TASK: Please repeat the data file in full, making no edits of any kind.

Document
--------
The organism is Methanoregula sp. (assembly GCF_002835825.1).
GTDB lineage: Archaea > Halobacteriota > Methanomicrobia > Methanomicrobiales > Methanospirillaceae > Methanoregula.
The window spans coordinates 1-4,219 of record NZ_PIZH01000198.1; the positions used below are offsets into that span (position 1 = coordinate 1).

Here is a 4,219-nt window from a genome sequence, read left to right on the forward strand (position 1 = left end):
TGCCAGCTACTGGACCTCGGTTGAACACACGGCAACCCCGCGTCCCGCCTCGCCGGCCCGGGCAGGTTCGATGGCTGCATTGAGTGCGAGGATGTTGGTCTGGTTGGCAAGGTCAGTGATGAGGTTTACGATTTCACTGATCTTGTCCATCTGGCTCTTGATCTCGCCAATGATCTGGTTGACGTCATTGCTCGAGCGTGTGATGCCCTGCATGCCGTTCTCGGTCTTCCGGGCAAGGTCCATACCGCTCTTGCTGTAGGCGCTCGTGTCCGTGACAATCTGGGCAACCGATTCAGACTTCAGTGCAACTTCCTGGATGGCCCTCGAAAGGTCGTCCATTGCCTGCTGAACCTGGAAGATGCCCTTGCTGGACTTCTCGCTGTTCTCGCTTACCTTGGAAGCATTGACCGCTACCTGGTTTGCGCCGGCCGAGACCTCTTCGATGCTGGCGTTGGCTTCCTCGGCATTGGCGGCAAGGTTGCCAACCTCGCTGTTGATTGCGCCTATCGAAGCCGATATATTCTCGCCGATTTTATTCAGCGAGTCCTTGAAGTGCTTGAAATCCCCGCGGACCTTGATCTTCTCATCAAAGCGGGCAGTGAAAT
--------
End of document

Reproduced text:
The organism is Methanoregula sp. (assembly GCF_002835825.1).
GTDB lineage: Archaea > Halobacteriota > Methanomicrobia > Methanomicrobiales > Methanospirillaceae > Methanoregula.
The window spans coordinates 1-4,219 of record NZ_PIZH01000198.1; the positions used below are offsets into that span (position 1 = coordinate 1).

Here is a 4,219-nt window from a genome sequence, read left to right on the forward strand (position 1 = left end):
TGCCAGCTACTGGACCTCGGTTGAACACACGGCAACCCCGCGTCCCGCCTCGCCGGCCCGGGCAGGTTCGATGGCTGCATTGAGTGCGAGGATGTTGGTCTGGTTGGCAAGGTCAGTGATGAGGTTTACGATTTCACTGATCTTGTCCATCTGGCTCTTGATCTCGCCAATGATCTGGTTGACGTCATTGCTCGAGCGTGTGATGCCCTGCATGCCGTTCTCGGTCTTCCGGGCAAGGTCCATACCGCTCTTGCTGTAGGCGCTCGTGTCCGTGACAATCTGGGCAACCGATTCAGACTTCAGTGCAACTTCCTGGATGGCCCTCGAAAGGTCGTCCATTGCCTGCTGAACCTGGAAGATGCCCTTGCTGGACTTCTCGCTGTTCTCGCTTACCTTGGAAGCATTGACCGCTACCTGGTTTGCGCCGGCCGAGACCTCTTCGATGCTGGCGTTGGCTTCCTCGGCATTGGCGGCAAGGTTGCCAACCTCGCTGTTGATTGCGCCTATCGAAGCCGATATATTCTCGCCGATTTTATTCAGCGAGTCCTTGAAGTGCTTGAAATCCCCGCGGACCTTGATCTTCTCATCAAAGCGGGCAGTGAAAT